Senators are expecting copies of the health care bill Thursday that’s been drafted behind closed doors. Republican senators have been complaining about their party’s secretive plan, but Senator John Cornyn of Texas defends the secrecy. The text of the bill is to be put on the internet, and it’s expected to be taken up by the full Senate next week. Senator John Cornyn says it’s unfortunate that health care has become such a partisan issue.
The Houston Fire Department is working with a consultant to develop a risk-based inspection program. It’s one of the changes the department is making in response to an audit, which uncovered inadequate record keeping and building inspections that are behind schedule. The Houston Controller last week released an audit of the Houston Fire Department’s Life Safety Bureau, which inspects buildings.
The Texas unemployment rate drops a bit. The Texas Workforce Commission says the unemployment rate slipped to 4.8 percent in May, down from five percent during April. The Texas Workforce Commission says the Texas unemployment rate slipped to 4.8 percent in May, down from five percent during April. The nationwide rate is at 4.3 percent. A surge in hiring energy field workers is credited — 6,000 new jobs were added. Parker Harvey is an economist with Workforce Solutions. “Correct, yeah.
Muck Rack makes it simple to find people, tweets, or articles that mention any name, keyword, company, hashtag etc. We've compiled this guide to help you make the most of your search.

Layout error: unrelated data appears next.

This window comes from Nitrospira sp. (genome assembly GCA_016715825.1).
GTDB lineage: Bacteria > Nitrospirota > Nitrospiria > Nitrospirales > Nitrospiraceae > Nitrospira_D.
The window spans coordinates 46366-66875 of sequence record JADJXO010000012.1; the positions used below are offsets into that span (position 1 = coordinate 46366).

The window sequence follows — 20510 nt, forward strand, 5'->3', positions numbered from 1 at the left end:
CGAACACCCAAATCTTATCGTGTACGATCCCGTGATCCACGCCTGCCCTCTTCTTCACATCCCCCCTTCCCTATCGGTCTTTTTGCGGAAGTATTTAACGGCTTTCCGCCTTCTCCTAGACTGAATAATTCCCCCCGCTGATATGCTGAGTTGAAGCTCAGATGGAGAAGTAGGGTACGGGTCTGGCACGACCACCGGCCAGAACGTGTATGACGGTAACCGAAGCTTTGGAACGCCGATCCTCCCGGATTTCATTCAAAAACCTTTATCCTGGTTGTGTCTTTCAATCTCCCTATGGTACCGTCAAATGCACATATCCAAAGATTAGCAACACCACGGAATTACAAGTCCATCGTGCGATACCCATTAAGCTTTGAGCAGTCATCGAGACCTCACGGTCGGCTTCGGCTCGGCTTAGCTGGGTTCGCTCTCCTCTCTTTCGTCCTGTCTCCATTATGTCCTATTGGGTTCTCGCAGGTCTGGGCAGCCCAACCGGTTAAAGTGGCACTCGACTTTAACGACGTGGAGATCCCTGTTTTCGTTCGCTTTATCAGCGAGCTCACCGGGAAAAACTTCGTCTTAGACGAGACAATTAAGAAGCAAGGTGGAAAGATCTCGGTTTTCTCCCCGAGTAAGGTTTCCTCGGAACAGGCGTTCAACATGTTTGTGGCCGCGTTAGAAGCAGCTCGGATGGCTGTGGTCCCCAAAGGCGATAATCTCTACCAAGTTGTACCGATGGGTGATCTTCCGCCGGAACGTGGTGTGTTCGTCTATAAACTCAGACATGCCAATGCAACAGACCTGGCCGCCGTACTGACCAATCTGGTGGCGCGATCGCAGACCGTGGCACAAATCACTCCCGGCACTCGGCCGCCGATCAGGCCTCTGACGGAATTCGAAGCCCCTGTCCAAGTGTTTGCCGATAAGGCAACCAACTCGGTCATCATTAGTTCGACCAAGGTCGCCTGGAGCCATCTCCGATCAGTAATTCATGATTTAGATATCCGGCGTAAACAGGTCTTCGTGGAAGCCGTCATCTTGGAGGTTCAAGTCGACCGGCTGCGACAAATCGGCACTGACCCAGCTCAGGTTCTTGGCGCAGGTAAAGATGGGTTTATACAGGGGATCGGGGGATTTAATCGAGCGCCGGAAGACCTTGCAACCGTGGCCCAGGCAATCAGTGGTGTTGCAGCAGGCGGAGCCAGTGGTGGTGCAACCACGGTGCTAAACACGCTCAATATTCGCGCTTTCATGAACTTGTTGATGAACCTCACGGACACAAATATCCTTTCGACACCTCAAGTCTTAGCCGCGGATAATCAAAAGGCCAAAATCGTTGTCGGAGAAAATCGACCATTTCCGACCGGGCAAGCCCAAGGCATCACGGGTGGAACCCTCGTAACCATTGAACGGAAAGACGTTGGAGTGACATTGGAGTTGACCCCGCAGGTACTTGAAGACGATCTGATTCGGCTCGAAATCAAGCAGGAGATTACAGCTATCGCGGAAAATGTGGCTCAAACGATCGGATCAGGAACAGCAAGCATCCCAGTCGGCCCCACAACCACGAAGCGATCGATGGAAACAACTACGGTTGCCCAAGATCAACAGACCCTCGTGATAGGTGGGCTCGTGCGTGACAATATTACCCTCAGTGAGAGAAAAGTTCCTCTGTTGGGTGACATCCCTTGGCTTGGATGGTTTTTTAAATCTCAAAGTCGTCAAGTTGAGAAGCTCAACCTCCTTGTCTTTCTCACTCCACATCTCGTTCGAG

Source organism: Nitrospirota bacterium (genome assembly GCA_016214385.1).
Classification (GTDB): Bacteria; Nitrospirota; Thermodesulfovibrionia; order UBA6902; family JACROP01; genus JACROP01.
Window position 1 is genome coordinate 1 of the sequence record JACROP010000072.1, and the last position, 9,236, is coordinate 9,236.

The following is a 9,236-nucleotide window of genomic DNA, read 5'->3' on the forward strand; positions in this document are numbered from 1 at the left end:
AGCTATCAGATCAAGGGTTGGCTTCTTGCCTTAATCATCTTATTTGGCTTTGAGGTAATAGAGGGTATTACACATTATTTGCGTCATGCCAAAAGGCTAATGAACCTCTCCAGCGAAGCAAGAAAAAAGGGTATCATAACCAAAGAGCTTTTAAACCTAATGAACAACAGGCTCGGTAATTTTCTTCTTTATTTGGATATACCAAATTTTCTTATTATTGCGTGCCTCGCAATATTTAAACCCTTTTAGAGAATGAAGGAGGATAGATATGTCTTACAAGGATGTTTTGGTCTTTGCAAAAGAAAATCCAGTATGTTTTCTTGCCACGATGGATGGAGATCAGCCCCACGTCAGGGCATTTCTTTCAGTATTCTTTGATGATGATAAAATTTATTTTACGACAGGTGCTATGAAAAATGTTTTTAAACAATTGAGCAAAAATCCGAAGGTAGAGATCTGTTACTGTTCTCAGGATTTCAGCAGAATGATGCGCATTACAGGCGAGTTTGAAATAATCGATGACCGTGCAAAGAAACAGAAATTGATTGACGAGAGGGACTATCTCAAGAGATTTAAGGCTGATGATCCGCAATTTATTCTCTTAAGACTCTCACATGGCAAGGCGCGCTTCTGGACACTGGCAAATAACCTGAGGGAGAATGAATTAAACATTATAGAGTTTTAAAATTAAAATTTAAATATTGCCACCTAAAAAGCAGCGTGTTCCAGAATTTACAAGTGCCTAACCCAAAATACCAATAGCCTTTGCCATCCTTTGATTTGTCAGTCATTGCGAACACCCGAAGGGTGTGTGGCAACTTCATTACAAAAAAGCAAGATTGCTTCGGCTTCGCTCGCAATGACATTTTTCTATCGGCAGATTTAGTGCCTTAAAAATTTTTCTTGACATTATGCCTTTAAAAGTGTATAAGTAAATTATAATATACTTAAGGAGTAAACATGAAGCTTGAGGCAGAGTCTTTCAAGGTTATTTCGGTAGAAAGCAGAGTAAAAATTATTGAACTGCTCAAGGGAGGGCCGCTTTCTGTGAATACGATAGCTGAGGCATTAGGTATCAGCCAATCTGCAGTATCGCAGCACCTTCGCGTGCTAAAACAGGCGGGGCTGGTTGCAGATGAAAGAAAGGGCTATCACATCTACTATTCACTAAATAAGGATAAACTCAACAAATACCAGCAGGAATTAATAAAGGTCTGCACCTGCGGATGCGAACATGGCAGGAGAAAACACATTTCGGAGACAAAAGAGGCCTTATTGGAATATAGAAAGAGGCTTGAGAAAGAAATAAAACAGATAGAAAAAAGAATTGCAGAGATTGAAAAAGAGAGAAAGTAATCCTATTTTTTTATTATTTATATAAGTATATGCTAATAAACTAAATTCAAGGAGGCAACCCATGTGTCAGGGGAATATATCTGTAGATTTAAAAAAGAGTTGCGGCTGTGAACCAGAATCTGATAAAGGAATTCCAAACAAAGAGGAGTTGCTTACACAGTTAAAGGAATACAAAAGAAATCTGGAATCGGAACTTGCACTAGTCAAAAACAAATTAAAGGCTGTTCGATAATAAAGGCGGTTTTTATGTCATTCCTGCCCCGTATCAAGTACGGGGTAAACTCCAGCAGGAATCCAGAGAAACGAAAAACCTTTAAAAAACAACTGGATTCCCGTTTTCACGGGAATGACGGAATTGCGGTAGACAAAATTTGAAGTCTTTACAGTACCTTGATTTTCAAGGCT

Selecting a term
Start searching tweets, articles from media outlets, articles mentioned in tweets, journalists'
names, titles and bios with some suggested searches:
Companies or Topics (e.g. iPhone, Microsoft)
Phrases (e.g. "cloud computing") — use quotes to keep the terms together
Twitter handles (e.g. @username) — returns those who have mentioned or replied to
Names (e.g. "David Pogue")
Hashtags (e.g. #sxsw, #london2012)
Bio details (e.g. vegan, Olympics, father)
Muck Rack's Advanced Search allows for many boolean operators.
Find results that mention multiple specified terms, use AND or
+. For example, ensure each result contains both Elon Musk and Mark Zuckerberg by
searching Obama AND Romney or Obama + Romney.
Use the operators OR or , to broaden your search when you'd like either of
multiple terms to appear in results. (This is the default behavior of our search when no operators
are used.) For example, search for democrat OR republican to find results that refer to
Democrats and/or Republicans.
Use NOT or - to subtract results from your search. For
example, searching Disney will yield results about the Walt Disney Company as well as Walt Disney
World Resort. To exclude mentions of Disney World, search for Disney -World or Disney
When using one of these operators with a phrase, enclose it in quotation marks. For example, you can
find results about smartphones excluding Apple's iPhone 4S by searching smartphone -"iPhone
Exact case matching or punctuation
If you're searching for a brand name or keyword that relies on specific punctuation marks or capitalization, you can
find results that match your exact query by adding matchcase: before the keyword you're searching for, like matchcase:E*TRADE .
Use parentheses to separate multiple
boolean phrases. For example, to find journalists talking about having fun in Disney World or
Disneyland, search for ("disney world" OR disneyland) AND fun.
An asterisk can be used to search for any variation of a root word truncated by the asterisk. For example, searching for admin* will return results for administrator, administration, administer, administered, etc.
A near operator is an AND operator where you can control the distance between the words. You can vary the distance the near operation uses by adding a forward slash and number (between 0-99) such as strawberries NEAR/10 "whipped cream", which means the strawberries must exist within 10 words of "whipped cream".